Commercial real estate (CRE) has grown rapidly as a share of total U.S. economic activity and is the largest lending category for banks.1 The growth of CRE loans has been particularly dramatic for small and medium-sized banks. CRE is also the riskiest part of bank portfolios, accounting for a disproportionate share of loan charge-offs and bank failures.2 In the years leading up to the financial crisis, CRE lending had climbed steadily, and in the ensuing recession CRE defaults contributed to a greater than normal number of bank resolutions and closures. As we will explore, although an array of entities besides banks originate and hold CRE loans, banks remain especially exposed to their risks and rewards. In this first in a series of occasional articles on CRE lending, we provide an initial lay of the land: Who are the players in the market? What are the various types of CRE loans? Why is CRE lending increasingly attractive? What makes it risky? And why is it again on the upswing?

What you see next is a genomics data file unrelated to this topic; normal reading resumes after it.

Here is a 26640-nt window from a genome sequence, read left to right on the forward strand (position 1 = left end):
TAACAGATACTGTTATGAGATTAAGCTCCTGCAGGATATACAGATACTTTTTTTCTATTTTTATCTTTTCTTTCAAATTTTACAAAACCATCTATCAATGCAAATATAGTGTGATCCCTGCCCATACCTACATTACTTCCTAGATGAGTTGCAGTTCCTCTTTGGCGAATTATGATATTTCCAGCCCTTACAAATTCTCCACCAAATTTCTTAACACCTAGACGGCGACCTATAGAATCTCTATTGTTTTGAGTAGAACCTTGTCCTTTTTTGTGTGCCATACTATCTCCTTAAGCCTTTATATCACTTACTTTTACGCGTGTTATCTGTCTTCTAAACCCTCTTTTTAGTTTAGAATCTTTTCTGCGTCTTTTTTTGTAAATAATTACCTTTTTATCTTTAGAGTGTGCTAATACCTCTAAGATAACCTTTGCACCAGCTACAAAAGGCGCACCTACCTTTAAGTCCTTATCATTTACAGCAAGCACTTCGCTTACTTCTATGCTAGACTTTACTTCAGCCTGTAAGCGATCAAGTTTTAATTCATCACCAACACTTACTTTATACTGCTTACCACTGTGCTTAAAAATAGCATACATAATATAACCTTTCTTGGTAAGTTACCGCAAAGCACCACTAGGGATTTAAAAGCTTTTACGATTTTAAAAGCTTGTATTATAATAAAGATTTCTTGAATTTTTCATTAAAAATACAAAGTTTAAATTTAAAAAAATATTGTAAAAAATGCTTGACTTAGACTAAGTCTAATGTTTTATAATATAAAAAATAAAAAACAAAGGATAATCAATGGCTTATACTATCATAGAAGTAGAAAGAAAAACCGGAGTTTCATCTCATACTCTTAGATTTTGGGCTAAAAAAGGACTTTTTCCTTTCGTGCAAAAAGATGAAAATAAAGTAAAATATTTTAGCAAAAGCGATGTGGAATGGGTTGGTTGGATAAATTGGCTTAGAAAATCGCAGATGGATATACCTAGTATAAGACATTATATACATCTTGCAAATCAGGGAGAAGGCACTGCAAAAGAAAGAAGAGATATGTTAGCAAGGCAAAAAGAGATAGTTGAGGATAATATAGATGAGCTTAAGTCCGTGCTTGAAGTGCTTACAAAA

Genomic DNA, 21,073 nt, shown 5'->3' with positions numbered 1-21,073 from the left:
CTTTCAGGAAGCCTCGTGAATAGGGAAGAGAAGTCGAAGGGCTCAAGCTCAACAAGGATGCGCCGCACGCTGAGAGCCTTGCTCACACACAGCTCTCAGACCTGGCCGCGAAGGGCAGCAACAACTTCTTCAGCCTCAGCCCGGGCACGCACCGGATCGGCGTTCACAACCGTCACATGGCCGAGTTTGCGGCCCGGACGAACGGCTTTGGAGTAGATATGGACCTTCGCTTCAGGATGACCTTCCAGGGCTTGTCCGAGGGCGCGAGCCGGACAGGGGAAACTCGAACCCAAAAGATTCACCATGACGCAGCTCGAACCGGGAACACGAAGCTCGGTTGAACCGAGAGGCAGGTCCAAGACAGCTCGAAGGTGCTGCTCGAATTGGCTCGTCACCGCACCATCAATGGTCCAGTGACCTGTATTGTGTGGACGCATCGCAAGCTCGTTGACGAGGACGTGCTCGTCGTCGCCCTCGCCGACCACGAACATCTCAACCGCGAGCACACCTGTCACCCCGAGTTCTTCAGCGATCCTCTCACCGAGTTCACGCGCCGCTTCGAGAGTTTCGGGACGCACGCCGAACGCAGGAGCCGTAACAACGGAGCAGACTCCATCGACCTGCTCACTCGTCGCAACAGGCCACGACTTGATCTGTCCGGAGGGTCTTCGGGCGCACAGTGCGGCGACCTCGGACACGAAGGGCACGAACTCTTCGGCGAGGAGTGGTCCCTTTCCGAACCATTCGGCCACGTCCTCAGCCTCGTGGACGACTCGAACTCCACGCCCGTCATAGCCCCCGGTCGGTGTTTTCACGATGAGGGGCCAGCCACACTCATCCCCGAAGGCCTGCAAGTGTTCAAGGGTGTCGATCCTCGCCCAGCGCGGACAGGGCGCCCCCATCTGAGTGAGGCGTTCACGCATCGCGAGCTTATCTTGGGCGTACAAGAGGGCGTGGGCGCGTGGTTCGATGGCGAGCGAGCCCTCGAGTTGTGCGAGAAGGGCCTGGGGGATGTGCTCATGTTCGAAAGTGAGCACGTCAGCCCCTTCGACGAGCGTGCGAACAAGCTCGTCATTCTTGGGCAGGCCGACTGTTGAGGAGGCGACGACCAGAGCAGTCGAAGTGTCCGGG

This article appeared in the Third Quarter 2016 edition of Economic Insights. Download and read the full issue.
We refer to depository institutions, a category that includes both commercial banks and savings and loans, as banks. For the purposes of this article, small banks are defined as those with assets of less than $10 billion, medium-sized banks are those with assets totaling $10 billion to $50 billion, and large banks’ assets total $50 billion or more.
For instance, for 2009, banks had net charge-offs on CRE loans of over $8 billion, representing over 30 percent of all net charge-offs, according to Federal Financial Institutions Examination Council Call Reports. For smaller banks, net charge-offs on CRE loans represented over 50 percent.